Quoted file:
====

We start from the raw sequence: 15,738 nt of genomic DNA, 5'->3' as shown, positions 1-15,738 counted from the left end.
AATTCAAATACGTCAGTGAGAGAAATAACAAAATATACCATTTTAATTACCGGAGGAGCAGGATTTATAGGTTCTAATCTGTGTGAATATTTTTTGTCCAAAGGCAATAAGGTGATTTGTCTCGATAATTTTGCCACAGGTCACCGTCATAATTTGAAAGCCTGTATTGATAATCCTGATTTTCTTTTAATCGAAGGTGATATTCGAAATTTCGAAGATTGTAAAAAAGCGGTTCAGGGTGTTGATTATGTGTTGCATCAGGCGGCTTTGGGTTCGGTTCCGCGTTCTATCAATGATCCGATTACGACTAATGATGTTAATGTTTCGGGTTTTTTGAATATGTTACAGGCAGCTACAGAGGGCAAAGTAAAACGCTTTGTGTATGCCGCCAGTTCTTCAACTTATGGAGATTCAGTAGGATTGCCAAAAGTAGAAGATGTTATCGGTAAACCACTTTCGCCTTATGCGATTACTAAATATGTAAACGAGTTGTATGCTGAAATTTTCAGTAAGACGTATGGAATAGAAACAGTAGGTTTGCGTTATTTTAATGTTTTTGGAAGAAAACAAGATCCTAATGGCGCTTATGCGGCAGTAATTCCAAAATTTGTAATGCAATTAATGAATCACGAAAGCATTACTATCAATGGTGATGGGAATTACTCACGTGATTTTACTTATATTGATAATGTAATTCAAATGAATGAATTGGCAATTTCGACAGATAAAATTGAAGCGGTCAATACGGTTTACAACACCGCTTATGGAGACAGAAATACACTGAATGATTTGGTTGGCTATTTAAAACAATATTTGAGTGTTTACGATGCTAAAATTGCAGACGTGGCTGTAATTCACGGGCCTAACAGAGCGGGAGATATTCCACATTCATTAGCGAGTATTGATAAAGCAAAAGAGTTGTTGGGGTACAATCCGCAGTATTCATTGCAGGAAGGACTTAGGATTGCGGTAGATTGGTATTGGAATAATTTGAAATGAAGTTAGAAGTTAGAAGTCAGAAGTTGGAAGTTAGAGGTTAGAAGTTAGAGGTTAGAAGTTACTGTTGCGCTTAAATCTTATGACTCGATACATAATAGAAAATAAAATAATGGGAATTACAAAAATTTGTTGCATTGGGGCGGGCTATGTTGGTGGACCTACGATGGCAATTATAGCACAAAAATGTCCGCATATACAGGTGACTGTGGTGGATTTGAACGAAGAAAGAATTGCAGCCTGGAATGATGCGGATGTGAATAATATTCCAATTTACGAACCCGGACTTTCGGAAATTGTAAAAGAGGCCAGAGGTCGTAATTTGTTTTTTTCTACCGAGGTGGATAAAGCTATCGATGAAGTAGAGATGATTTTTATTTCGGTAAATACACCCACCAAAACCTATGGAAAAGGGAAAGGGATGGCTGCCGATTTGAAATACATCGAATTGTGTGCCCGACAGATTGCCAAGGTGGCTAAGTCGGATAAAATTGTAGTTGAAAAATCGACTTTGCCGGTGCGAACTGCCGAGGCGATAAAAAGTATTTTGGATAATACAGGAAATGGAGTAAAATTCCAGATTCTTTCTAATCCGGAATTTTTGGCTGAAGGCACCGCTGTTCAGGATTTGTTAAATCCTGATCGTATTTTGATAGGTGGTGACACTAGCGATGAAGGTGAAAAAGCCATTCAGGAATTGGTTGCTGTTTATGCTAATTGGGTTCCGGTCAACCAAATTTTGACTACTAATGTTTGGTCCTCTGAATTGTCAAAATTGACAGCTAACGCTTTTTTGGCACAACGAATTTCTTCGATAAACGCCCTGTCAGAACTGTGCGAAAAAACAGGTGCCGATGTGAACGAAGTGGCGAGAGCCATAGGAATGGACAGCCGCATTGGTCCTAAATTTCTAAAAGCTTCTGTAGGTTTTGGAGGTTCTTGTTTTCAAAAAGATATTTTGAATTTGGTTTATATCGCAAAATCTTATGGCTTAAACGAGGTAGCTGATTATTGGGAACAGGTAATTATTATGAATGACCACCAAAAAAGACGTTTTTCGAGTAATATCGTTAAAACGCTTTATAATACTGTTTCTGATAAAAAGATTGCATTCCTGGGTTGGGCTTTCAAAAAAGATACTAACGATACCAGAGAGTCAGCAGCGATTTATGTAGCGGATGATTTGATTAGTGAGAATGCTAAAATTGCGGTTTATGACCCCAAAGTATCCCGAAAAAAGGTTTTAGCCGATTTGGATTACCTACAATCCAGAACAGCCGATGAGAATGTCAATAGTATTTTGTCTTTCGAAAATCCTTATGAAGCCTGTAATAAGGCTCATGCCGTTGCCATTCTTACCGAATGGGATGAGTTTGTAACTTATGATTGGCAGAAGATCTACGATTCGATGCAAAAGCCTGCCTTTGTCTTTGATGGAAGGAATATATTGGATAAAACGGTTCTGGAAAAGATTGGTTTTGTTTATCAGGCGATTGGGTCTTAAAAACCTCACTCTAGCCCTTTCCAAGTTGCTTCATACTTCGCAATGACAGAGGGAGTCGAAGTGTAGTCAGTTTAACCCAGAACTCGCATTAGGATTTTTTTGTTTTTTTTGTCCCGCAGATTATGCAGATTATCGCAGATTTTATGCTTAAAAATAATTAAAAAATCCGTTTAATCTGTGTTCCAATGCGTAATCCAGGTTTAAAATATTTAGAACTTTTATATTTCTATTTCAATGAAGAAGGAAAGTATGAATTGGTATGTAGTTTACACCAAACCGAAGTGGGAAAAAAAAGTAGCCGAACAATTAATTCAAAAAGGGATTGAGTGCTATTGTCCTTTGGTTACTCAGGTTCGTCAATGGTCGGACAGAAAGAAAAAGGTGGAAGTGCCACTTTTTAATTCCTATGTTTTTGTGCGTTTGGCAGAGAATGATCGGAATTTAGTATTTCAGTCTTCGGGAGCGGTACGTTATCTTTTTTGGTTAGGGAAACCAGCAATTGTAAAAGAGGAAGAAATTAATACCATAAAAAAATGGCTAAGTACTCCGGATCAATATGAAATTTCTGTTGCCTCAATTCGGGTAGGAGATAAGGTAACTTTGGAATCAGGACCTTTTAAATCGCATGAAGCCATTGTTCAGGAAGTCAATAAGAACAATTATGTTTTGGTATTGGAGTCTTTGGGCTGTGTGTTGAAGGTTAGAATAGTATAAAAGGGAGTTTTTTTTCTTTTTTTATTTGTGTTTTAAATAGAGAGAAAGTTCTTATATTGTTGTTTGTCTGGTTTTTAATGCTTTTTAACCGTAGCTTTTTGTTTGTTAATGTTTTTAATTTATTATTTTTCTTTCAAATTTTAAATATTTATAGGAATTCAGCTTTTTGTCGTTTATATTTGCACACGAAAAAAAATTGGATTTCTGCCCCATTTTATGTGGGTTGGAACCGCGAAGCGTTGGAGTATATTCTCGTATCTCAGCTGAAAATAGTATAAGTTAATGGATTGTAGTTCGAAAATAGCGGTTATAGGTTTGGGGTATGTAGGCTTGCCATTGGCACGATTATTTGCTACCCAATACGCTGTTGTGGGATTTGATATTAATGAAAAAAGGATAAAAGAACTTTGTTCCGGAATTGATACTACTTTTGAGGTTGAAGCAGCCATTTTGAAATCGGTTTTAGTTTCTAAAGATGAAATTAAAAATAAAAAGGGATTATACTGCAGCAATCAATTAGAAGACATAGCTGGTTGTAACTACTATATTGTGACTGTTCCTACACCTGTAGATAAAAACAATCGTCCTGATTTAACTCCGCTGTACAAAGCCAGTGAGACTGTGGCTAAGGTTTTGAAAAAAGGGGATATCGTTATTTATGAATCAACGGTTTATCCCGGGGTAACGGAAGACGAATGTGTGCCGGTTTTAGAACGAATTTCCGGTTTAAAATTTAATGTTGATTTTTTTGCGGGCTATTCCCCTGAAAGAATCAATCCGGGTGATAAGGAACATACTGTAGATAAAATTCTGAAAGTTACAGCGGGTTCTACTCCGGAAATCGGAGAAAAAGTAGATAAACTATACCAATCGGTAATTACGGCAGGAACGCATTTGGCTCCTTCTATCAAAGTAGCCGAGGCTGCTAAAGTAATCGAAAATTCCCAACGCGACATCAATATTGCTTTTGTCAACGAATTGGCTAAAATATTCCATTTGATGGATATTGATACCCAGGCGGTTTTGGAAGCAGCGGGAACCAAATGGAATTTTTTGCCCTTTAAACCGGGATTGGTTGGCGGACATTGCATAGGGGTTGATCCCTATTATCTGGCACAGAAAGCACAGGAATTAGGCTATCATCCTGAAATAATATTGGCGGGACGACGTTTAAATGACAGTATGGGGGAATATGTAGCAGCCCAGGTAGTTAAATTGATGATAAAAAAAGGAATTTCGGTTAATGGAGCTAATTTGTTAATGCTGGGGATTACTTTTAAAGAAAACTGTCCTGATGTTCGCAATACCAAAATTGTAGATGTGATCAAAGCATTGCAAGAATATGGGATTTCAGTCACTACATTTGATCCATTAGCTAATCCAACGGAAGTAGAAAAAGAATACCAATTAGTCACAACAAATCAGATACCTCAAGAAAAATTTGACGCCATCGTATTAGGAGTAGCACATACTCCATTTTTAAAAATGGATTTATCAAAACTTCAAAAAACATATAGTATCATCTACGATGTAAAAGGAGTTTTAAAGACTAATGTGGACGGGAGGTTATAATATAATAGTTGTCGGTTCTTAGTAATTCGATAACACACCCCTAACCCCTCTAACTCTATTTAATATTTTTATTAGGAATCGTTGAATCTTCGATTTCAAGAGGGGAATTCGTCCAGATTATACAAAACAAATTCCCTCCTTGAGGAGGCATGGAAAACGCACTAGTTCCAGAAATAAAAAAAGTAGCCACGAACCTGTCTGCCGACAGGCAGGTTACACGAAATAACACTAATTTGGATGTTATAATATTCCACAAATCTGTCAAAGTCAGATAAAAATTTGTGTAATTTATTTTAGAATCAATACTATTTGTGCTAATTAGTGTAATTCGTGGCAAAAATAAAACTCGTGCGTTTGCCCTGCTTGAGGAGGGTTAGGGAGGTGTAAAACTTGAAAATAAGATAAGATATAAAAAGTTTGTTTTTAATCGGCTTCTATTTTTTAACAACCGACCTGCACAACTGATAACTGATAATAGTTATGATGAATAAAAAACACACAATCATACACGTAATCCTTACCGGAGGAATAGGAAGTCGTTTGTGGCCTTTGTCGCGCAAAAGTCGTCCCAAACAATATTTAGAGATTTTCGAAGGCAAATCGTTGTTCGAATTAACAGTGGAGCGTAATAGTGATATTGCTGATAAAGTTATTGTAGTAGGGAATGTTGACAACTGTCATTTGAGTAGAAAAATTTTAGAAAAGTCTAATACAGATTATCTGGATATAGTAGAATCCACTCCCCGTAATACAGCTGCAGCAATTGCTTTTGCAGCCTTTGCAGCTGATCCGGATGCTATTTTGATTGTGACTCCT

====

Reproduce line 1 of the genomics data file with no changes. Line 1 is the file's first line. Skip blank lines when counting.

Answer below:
We start from the raw sequence: 15,738 nt of genomic DNA, 5'->3' as shown, positions 1-15,738 counted from the left end.